For an agency that's supposed to operate in secrecy, the Central Intelligence Agency makes headlines with ironic frequency. This time it's because of charges that the CIA a year ago produced for Nicaraguan rebels a handbook on how to subvert the Sandinista government through guerrilla tactics, including deception and violence against the government and its leaders.
The report raises a number of questions, which congressional committees are already preparing to try to answer. The first is whether the CIA did write the handbook; the Associated Press, which circulated the first report, says intelligence sources have confirmed the CIA role. President Reagan has rightly ordered an inquiry.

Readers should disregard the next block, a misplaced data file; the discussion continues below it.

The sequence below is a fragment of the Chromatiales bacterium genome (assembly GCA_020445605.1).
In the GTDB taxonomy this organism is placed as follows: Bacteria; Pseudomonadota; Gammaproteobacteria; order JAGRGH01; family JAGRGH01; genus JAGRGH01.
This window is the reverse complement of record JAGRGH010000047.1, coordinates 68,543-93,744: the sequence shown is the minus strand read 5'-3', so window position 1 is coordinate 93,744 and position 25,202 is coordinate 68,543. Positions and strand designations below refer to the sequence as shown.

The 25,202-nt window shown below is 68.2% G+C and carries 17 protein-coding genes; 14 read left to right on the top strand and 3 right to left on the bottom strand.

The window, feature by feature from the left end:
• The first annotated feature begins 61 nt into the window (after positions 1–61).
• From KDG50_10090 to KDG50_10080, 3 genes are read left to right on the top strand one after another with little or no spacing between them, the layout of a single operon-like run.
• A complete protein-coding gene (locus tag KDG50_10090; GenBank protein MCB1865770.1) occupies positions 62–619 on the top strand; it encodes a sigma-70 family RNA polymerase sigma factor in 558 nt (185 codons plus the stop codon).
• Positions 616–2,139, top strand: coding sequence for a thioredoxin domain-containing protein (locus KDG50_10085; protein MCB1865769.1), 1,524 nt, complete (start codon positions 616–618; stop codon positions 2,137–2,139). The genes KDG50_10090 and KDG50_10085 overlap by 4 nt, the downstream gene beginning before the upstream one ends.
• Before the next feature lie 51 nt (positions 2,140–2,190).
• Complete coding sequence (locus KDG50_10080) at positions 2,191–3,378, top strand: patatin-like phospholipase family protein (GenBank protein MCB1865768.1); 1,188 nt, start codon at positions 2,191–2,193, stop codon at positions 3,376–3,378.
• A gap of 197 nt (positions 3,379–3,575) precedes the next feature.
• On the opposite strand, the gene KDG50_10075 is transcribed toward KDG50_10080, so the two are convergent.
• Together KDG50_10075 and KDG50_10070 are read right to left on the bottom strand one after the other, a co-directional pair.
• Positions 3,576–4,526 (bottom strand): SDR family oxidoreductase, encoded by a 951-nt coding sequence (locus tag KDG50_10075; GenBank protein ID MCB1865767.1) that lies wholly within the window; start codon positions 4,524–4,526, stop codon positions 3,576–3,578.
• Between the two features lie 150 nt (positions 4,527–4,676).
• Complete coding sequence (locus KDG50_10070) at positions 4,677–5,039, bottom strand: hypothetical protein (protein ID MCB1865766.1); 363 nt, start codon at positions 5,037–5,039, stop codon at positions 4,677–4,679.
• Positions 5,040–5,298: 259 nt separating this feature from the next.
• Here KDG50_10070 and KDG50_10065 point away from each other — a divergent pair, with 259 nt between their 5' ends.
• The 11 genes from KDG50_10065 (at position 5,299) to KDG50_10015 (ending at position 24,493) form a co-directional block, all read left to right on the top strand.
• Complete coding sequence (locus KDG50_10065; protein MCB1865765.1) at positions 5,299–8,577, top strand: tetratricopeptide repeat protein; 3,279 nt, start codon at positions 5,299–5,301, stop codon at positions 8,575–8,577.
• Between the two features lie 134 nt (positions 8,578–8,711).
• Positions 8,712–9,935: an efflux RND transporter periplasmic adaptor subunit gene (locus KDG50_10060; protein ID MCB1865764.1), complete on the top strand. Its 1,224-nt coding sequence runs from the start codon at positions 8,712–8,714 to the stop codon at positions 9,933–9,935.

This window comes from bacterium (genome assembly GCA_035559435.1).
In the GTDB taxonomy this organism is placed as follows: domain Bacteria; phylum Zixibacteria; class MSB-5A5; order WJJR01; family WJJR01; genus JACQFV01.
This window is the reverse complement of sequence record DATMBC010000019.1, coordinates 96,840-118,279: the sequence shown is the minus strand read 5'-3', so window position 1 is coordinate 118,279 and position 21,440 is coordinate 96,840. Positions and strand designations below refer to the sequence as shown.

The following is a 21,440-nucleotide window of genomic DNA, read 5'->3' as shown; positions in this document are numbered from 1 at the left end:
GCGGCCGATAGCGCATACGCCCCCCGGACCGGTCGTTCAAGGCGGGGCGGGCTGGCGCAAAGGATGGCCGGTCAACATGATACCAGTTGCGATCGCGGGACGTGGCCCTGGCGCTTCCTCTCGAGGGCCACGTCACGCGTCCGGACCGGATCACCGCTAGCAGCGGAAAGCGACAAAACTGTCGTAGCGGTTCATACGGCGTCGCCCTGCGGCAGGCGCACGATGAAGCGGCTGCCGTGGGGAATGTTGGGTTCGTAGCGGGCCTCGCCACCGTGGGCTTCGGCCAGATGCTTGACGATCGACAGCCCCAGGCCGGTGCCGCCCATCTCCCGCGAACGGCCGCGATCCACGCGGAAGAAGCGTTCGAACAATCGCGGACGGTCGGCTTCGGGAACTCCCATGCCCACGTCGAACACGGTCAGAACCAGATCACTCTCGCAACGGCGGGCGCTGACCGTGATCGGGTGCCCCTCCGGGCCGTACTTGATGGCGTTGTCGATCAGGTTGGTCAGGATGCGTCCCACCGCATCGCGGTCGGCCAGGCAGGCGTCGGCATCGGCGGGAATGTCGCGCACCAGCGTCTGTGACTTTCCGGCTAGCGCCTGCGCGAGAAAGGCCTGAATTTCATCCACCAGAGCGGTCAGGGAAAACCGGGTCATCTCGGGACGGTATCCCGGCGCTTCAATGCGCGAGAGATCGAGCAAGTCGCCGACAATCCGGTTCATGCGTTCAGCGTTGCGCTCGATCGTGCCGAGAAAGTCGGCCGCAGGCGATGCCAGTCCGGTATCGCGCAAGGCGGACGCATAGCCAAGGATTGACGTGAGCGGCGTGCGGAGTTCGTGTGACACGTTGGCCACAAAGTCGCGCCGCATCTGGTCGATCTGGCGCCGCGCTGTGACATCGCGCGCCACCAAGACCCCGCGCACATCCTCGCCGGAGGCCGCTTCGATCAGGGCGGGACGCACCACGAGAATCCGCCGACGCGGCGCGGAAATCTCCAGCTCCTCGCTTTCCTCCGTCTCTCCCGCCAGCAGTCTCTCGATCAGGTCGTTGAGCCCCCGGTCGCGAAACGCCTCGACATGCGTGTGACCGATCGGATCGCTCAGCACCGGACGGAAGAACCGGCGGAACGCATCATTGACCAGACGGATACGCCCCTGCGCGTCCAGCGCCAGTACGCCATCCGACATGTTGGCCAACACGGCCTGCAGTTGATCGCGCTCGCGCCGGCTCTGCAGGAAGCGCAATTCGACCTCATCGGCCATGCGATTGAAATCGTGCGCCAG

If further probing confirms this authorship, the questions get harder. The handbook says some Sandinista officials can be ''neutralized'' - often a euphemism for assassination - by guerrillas. Does this violate a 1981 presidential directive that in effect forbids American intelligence agencies from involvement in assassinations?
But the fundamental question is whether promotion of activities such as outlined in the handbook is the kind of activity that a democratic society like the United States can support.